(T)he authors used a regional climate model and explored how no-till farming would alter the temperatures of European agricultural areas. For most conditions, it made very little difference. But on the warmest days, the models of no-till fields had temperatures that were 2°C lower than if the same fields were plowed. A similar result was obtained when the authors used the model to recreate a 2003 heat wave that baked France and warmed the rest of Europe.
Currently, no-till farming is largely practiced in the Americas and rarely used in Europe.Yay 'Murica!
Medium - 9 Things I Learned as a Software Engineer …that I wish I had known when I started grad school -
devote time to learning new tools. Not just to expanding your abstract knowledge, but to actually learn tools that will help you get things done. It will pay off soon enough.
The solutions you can see to a problem will always be limited by the tools you know. Learning new tools means looking at problems from other angles.
I initially thought this said things I wish I had learned in grade school, that made me think it was really appropriate for me given that I spend most of my life operating on the first grade level. Alas no. I really think point 3 is important, when I was in the Navy my boot camp Company Commander (SMCS Reddish) used to tell us to spend the first hour of each day after we got off duty getting ready to be promoted by studying our Rate Training Manuals and getting our uniform ready for the next day. It was good advice then and it remains so in this form. I try to follow it but I do need to be more diligent.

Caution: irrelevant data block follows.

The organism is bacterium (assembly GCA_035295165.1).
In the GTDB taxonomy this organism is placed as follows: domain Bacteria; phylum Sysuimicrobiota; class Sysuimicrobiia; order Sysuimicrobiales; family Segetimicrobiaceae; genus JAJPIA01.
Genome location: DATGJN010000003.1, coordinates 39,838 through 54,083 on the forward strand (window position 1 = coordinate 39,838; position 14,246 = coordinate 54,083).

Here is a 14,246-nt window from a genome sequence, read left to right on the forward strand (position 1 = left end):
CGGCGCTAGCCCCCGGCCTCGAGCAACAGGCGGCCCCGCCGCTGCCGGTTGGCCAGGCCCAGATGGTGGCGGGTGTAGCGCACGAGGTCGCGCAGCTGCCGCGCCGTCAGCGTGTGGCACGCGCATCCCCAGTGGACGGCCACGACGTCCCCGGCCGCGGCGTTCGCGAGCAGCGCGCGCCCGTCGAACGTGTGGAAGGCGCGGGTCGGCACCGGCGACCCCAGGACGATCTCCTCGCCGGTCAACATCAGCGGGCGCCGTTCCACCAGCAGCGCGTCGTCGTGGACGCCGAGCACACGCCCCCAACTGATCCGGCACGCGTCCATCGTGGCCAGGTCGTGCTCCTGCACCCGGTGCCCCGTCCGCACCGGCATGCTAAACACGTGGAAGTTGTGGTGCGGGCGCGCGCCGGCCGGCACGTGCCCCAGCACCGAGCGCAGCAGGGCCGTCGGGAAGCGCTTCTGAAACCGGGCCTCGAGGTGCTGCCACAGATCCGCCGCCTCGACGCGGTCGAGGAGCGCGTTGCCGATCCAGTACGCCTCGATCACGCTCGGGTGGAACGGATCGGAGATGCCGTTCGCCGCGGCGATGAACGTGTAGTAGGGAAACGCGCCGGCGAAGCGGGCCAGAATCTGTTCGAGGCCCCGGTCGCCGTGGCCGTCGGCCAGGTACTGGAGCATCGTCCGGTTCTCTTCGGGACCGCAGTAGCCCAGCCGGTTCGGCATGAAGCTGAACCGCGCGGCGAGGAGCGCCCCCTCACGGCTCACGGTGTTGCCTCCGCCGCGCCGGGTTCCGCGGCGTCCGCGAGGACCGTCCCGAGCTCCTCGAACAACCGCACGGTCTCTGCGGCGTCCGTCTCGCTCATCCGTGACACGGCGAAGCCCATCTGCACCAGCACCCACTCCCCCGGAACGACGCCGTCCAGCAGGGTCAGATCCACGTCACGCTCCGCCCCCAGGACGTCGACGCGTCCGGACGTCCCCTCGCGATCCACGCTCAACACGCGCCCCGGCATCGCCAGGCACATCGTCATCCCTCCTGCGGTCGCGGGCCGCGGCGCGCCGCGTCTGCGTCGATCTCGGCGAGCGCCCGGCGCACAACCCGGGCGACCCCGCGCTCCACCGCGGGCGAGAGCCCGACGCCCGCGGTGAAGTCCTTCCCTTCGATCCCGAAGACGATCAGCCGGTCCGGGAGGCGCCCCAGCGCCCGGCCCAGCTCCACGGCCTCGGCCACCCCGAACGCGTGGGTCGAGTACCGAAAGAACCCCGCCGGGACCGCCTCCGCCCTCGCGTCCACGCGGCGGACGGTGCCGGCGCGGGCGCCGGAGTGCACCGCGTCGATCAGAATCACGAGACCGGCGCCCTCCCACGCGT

Wired - What Everyone Gets Wrong in the Debate Over Net Neutrality -
The concepts driving today’s net neutrality debate caught on because the internet used to operate differently—and because they were easy for consumers to understand. In many respects, these concepts were vitally important to the evolution of the internet over the past decades. But in today’s world, they don’t address the real issue with the country’s ISPs, and if we spend too much time worried about fast lanes, we could hurt the net’s progress rather than help it.
The net neutrality debate is based on a mental model of the internet that hasn’t been accurate for more than a decade. We tend to think of the internet as a massive public network that everyone connects to in exactly the same way. We envision data traveling from Google and Yahoo and Uber and every other online company into a massive internet backbone, before moving to a vast array of ISPs that then shuttle it into our homes. That could be a neutral network, but it’s not today’s internet. It couldn’t be. Too much of the traffic is now coming from just a handful of companies.
It's about time this point starts getting made. Of course now the debate is so far along that everyone knows "the truth" and it won't make a bit of difference.
InfoSec Institute - The Ramp with 5 Levels: Top 50 Information Security Interview Questions -
I wouldn't look at this as a real guide to job interviews but use the questions to quiz yourself sometimes to review basics.